For the first time since 2011, California’s drought is significantly weakening—a result of one of the wettest winters on record. California has experienced record levels of precipitation this winter, and unlike last winter, cooler temperatures over the 2016–2017 winter season have enabled the precipitation to build up snowpack (the total accumulated snow and ice on the ground). High precipitation and snowpack levels, both of which supply hydroelectric generators throughout the year, suggest that hydroelectric generation in California in 2017 will significantly exceed 2016 levels.
Although the drought state of emergency declared by California authorities in January 2014 is still in place, drought conditions have noticeably improved, and the northern half of the state is no longer classified in any stage of drought severity. The area of the state classified as being in exceptional drought (D4), the most extreme category, has dropped to zero, a significant improvement over the 40% and 35% of the state’s land area classified as being in exceptional drought in March 2015 and 2016, respectively. However, 8% of the state—mostly regions in the south—is still in a moderate drought (category D1) status or worse. Mandatory water restrictions, enacted for the first time in the state’s history in April 2015, remain in effect in California. State officials are expected to wait until the full winter season ends in April to amend or rescind the state’s emergency drought declaration.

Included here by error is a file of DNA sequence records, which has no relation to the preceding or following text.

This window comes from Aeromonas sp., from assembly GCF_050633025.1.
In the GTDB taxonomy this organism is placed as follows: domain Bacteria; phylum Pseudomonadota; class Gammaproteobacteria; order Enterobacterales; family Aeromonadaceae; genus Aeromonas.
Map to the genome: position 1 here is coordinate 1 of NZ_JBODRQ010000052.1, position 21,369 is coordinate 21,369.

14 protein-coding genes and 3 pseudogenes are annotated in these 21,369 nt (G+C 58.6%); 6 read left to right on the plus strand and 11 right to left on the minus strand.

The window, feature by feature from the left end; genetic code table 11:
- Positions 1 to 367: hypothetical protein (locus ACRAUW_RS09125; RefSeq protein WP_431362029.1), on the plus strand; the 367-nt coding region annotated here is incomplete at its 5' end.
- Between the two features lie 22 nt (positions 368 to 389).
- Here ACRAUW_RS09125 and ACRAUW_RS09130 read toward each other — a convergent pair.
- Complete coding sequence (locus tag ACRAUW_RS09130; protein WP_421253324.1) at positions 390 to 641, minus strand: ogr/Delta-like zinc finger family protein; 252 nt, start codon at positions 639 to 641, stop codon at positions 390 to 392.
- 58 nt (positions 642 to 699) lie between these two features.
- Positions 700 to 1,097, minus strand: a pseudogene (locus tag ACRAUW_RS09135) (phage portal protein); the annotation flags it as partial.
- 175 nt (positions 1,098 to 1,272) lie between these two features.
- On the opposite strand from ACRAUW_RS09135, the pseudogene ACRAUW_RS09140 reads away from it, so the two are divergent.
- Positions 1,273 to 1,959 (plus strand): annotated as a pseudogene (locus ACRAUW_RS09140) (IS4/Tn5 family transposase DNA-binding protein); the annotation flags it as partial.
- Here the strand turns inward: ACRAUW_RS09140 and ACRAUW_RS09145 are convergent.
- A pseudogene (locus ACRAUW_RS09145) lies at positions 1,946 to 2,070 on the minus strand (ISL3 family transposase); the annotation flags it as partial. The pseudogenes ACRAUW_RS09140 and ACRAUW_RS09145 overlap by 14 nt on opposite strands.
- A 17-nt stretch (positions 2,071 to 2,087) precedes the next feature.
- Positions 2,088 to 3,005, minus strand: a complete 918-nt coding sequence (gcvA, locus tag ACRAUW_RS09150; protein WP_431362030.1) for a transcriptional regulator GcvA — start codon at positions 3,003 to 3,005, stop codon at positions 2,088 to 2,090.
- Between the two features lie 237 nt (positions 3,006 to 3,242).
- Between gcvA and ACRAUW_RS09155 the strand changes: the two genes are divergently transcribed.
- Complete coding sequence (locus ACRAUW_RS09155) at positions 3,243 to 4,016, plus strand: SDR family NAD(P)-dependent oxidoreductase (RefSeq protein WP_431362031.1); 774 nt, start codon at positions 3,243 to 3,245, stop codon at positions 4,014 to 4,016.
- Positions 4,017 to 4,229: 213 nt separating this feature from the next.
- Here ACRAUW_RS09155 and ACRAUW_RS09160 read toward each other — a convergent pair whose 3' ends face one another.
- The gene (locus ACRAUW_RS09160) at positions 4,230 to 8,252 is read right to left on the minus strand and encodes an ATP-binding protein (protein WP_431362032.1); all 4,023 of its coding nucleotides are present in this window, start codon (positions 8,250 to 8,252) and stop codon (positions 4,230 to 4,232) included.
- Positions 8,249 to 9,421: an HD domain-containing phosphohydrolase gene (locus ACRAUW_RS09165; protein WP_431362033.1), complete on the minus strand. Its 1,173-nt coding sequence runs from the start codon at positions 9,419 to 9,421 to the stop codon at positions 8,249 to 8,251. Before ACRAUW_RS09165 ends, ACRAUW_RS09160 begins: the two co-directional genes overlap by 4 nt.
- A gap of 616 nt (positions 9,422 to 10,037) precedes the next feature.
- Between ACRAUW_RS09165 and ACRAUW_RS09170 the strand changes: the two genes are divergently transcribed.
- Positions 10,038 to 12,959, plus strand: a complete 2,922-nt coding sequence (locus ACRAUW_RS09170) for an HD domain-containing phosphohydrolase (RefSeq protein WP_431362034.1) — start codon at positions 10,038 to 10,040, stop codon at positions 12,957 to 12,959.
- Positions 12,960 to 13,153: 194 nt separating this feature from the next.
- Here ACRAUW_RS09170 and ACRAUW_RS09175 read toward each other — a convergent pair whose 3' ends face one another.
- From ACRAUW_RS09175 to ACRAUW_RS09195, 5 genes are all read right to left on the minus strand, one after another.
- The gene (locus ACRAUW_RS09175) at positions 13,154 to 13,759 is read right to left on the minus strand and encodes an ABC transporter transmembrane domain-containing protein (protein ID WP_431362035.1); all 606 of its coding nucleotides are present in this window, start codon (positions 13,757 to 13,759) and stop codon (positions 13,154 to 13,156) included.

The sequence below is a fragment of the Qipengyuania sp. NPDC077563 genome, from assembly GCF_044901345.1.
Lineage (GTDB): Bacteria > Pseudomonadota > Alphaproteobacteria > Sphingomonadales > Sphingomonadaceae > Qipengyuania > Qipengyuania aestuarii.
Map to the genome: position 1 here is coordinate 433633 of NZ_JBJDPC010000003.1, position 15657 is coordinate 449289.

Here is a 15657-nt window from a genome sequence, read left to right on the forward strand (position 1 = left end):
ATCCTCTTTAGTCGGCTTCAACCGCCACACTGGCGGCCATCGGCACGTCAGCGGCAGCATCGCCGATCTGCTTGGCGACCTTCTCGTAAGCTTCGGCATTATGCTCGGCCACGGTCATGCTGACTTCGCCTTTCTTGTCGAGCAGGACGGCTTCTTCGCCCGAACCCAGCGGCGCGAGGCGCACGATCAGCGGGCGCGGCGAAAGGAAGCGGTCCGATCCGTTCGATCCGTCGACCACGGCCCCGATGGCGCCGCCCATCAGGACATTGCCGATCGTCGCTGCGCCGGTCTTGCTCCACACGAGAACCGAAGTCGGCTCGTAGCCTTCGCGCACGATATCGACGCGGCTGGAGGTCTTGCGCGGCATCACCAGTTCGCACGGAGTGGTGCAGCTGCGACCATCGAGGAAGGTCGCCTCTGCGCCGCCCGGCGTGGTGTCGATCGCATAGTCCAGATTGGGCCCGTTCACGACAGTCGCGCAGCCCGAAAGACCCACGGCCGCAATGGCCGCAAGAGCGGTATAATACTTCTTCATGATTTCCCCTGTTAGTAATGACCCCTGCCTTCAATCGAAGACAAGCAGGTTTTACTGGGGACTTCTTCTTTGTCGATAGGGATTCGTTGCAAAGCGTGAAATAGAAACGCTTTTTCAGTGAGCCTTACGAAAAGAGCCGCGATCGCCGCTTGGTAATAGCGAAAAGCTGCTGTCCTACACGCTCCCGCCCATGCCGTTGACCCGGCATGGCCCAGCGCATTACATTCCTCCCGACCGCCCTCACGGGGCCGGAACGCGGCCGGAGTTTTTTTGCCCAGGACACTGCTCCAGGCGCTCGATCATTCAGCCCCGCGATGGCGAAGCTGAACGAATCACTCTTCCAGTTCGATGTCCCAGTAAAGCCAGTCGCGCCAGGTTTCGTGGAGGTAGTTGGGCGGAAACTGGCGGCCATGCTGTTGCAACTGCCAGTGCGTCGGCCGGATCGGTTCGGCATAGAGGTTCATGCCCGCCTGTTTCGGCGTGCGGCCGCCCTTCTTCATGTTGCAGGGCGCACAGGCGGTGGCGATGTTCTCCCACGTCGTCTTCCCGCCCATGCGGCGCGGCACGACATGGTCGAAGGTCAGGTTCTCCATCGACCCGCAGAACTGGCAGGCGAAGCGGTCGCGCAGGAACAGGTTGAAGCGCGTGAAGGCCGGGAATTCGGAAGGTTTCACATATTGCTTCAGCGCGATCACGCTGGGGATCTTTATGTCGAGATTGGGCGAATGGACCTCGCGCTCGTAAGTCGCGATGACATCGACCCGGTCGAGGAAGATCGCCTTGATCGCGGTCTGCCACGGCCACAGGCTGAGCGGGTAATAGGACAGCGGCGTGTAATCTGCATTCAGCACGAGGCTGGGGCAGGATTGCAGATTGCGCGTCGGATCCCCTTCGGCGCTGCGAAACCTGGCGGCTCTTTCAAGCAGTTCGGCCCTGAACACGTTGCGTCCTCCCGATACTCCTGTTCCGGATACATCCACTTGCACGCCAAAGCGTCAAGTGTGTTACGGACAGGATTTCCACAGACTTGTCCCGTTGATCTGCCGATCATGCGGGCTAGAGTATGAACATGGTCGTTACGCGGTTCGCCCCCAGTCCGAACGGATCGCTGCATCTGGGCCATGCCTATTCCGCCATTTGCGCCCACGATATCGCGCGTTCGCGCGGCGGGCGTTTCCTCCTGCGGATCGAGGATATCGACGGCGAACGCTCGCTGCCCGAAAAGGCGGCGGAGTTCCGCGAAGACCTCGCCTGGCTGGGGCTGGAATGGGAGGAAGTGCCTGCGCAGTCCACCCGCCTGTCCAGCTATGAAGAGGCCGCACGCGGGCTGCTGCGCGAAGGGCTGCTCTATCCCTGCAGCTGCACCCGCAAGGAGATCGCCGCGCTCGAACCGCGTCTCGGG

Snowpack levels have increased significantly from the near-zero levels measured in the Sierra Nevada Mountains in April 2015. As of March 21, 2017, the California Department of Water Resources reported that statewide snowpack was 158% of normal for that date. A more important metric when considering snowpack is the snow water equivalent (SWE)—the total amount of water contained within the snowpack. California’s SWE levels have noticeably increased this year, and as of March 21, the California Department of Water Resources reported that the statewide snow water equivalent was also 158% of average for that date.
Snowpack and SWE are strong drivers of hydroelectric generation because runoff from melting snowpack feeds hydroelectric plants in the spring and summer months. California’s hydroelectric generation increased through most of 2016, especially toward the end of the year. Total 2016 hydroelectric generation in California was well above the 2013–2015 range and was nearly as high as the longer-term, pre-drought generation average over 2001–2010. High levels of SWE from the 2016–2017 winter suggest increases in hydroelectric generation in California later in 2017.
Decreasing hydroelectric generation in California in recent years has been offset by increasing natural gas, wind, and solar generation. An increase in hydroelectric generation could decrease reliance on generation from other sources, particularly natural gas-fired generation, potentially helping to mitigate the ongoing limitations at the Aliso Canyon natural gas storage facility in Southern California. According to data from the California Independent System Operator (CAISO), the grid operator for much of the state, hydro generation in the CAISO service area so far in 2017 has been double that over the same period of 2016. Over the same time, natural gas generation has been down nearly 20%.
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